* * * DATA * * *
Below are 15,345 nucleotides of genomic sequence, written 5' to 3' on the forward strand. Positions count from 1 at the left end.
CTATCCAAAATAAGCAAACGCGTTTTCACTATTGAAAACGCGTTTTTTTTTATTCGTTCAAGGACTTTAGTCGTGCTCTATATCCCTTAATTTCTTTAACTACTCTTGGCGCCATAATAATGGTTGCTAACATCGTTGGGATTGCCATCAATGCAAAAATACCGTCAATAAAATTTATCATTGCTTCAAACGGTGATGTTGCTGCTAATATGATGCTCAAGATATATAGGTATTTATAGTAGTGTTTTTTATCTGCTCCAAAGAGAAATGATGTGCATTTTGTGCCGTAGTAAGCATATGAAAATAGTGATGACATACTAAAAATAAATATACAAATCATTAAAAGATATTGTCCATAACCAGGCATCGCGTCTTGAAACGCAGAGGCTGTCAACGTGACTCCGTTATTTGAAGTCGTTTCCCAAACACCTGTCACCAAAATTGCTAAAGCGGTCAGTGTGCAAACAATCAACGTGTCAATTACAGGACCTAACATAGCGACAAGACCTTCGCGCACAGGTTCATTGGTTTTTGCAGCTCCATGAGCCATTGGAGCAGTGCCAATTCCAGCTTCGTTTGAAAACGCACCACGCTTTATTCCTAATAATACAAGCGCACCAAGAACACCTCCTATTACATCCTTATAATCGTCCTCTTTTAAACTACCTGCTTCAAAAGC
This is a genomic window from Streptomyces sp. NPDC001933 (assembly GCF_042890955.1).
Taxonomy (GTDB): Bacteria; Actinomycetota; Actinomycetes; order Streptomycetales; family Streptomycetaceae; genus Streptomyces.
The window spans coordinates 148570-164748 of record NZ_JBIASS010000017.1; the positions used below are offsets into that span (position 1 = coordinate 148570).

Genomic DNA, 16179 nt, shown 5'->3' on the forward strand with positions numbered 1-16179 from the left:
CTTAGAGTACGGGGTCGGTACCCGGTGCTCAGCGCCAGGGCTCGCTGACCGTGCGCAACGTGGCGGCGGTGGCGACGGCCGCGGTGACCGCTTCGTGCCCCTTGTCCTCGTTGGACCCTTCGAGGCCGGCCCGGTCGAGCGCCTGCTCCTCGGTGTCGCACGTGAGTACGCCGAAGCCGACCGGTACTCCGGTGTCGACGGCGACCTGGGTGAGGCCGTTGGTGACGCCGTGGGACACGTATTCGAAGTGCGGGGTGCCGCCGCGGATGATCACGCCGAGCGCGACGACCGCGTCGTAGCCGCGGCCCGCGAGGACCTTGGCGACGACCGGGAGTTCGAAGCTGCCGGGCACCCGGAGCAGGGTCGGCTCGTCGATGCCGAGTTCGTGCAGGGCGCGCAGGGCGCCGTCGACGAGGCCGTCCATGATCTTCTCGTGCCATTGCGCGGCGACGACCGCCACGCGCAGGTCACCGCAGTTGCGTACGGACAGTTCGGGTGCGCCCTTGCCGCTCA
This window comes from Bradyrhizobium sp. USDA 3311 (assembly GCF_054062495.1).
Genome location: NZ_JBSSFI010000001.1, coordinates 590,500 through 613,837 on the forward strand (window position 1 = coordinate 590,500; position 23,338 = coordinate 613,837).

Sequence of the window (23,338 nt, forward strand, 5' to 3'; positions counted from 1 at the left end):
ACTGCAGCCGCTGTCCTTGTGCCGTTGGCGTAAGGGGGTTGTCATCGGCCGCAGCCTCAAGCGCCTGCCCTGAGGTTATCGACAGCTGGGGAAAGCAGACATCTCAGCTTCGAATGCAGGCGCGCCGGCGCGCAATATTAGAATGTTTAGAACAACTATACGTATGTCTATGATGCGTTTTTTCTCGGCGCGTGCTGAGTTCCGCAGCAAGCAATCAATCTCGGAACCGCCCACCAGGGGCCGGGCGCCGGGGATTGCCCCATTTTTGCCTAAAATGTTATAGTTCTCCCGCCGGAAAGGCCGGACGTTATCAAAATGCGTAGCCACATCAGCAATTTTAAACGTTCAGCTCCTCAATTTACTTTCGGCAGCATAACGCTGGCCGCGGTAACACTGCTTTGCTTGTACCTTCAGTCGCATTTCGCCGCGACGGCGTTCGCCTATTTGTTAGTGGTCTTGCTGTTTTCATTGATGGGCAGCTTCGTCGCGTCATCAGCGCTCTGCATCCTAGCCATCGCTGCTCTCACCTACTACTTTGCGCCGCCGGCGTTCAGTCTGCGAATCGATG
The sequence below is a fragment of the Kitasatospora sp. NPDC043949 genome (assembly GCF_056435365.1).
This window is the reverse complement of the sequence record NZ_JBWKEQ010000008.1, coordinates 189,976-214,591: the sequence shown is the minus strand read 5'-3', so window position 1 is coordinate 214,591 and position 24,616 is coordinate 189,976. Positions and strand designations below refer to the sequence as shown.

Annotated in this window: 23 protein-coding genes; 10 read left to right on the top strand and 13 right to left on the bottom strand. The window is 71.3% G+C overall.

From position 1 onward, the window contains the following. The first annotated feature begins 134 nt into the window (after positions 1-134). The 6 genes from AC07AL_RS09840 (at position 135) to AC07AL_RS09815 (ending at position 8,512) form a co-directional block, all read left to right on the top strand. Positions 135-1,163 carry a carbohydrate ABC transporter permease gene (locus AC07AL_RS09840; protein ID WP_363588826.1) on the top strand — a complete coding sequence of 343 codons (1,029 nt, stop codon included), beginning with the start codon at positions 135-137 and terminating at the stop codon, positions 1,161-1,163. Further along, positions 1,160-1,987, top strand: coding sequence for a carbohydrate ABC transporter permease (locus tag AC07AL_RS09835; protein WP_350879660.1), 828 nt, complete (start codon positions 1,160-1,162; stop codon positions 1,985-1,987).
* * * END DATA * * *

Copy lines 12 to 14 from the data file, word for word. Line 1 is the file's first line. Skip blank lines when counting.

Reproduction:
The sequence below is a fragment of the Kitasatospora sp. NPDC043949 genome (assembly GCF_056435365.1).
This window is the reverse complement of the sequence record NZ_JBWKEQ010000008.1, coordinates 189,976-214,591: the sequence shown is the minus strand read 5'-3', so window position 1 is coordinate 214,591 and position 24,616 is coordinate 189,976. Positions and strand designations below refer to the sequence as shown.

Annotated in this window: 23 protein-coding genes; 10 read left to right on the top strand and 13 right to left on the bottom strand. The window is 71.3% G+C overall.